Brands and Creatives: Making the most of YouTuber collaborations

Joseph Bergan / February 2016

The last few years has given rise to YouTube as one of the biggest resources for online video in the Nordics. Creators, advertisers and new business have been embracing the platform, but for many brands the world of YouTube remains a black box. As numerous YouTube creators have become brands in their own right, more and more companies have become interested in working with these stars.

While the more traditional approach has been to buy pre-rolls against these channels, some brands have trail-blazed and pioneered their way into branded content.

Victor Ljungberg, head of sales at Splay, a multi-channel network in the Nordics, put it this way: “Either you see YouTube as a lot of traffic, or you see people creating their own communities and audiences.”

“In the beginning it was all about the reach. But now it’s more about organic reach,” Ljungberg explains. “Maybe that’s why we have high conversion rates after people see advertising content integrated with a YouTuber. As a result, I think the pioneers of this are clients who are having trouble reaching the right audience.”



“In the summer of 2015, Splay connected Comviq with Clara Henry and Keyyo for a video travel series throughout India. Rather than simply buying ad space on YouTube, or traditional media, Comviq saw a need to go deeper.


Mimmi Sköldberg, brand manager at Comviq, explained: “We do a lot of traditional large media campaigns, where we reach a lot of people. But we are aware that we have a younger target group where the liking and engagement is decreasing, as well as the viewing on traditional TV shows.”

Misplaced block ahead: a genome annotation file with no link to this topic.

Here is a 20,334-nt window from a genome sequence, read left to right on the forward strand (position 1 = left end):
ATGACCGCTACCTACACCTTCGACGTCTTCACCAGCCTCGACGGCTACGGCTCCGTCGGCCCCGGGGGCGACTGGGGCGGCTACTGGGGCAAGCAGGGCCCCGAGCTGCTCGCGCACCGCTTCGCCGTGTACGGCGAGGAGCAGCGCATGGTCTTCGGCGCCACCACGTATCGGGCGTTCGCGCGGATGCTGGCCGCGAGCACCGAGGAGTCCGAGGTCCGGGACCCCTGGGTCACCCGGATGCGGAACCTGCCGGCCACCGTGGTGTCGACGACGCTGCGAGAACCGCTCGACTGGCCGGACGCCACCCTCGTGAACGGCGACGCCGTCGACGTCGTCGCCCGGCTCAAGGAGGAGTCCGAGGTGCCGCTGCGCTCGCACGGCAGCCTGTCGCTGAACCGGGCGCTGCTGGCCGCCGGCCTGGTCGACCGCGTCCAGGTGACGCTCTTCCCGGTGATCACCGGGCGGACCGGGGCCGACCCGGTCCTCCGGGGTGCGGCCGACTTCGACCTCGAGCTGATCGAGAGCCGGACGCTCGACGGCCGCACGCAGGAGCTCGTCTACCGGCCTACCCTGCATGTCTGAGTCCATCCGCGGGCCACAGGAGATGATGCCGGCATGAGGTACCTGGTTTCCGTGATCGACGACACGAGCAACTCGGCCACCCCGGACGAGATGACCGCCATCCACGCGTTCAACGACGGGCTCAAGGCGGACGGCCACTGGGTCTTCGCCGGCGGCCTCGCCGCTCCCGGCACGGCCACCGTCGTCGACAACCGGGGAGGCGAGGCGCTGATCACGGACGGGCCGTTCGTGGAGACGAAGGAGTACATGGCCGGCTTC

“Using their brand message ‘Prata mer med varandra’ (Talk to each other more) Comviq enabled Clara and Keyyo to travel India, with a little help from the fictional character, Karim, who is the star of the brand’s advertising concept.


In the summer of 2014, Samsung approached United Screens, a Nordic MCN, who created a total sponsorship package for Samsung including advertising buys, the backing of a documentary project, as well as branded content. United Screens connected them with ten leading Nordics vloggers; these vloggers subsequently made videos highlighting what they loved the most about the Samsung Galaxy S5.



We spoke with the creators, the advertisers, and the multi-channel networks in the Nordics highlighting three best practices from these two collaborations between creators and brands.

1. Trust the creator’s creativity

“The creator always has to have the final say in everything. The creator knows how to create content - the companies honestly do not,” says Clara Henry who has been approached by many companies and feels that the tone when collaborating with a creator is the most important. “In terms of tone, the company has to see that the creator has the power, and they know how they want express themselves. The company has to be modest in some way”.

Nicolin Lillhage at United Screens sees it in the same way: “It’s our main job to be the link between the advertiser and the YouTuber to make sure both parties are satisfied. If the advertiser were to come to the YouTuber with a script, it’s not going to work. The collaboration has to be done in a way that fits the YouTuber’s content and integrates the advertiser’s communication goals and messages in an authentic way. It all comes down to trust, and the advertiser has to trust the YouTuber.”

As an example, in the Samsung collaboration, the brand trusted Sp4zie, a gaming creator with a huge following to do something new - integrate the product into a rap song.

Mimmi Sköldberg at Comviq sees the key to the campaigns success to trusting Clara and Keyyo to own the creative process as well. “You shouldn’t tell them how to talk about your brand. When you trust the stars to do it in a way that the audience will appreciate, you get a deeper emotional contact with the target group.” For Comviq, the results were clear - the campaign delivered a 36% increase in engagement for Comviq with a continued lift in awareness among the campaign’s target group.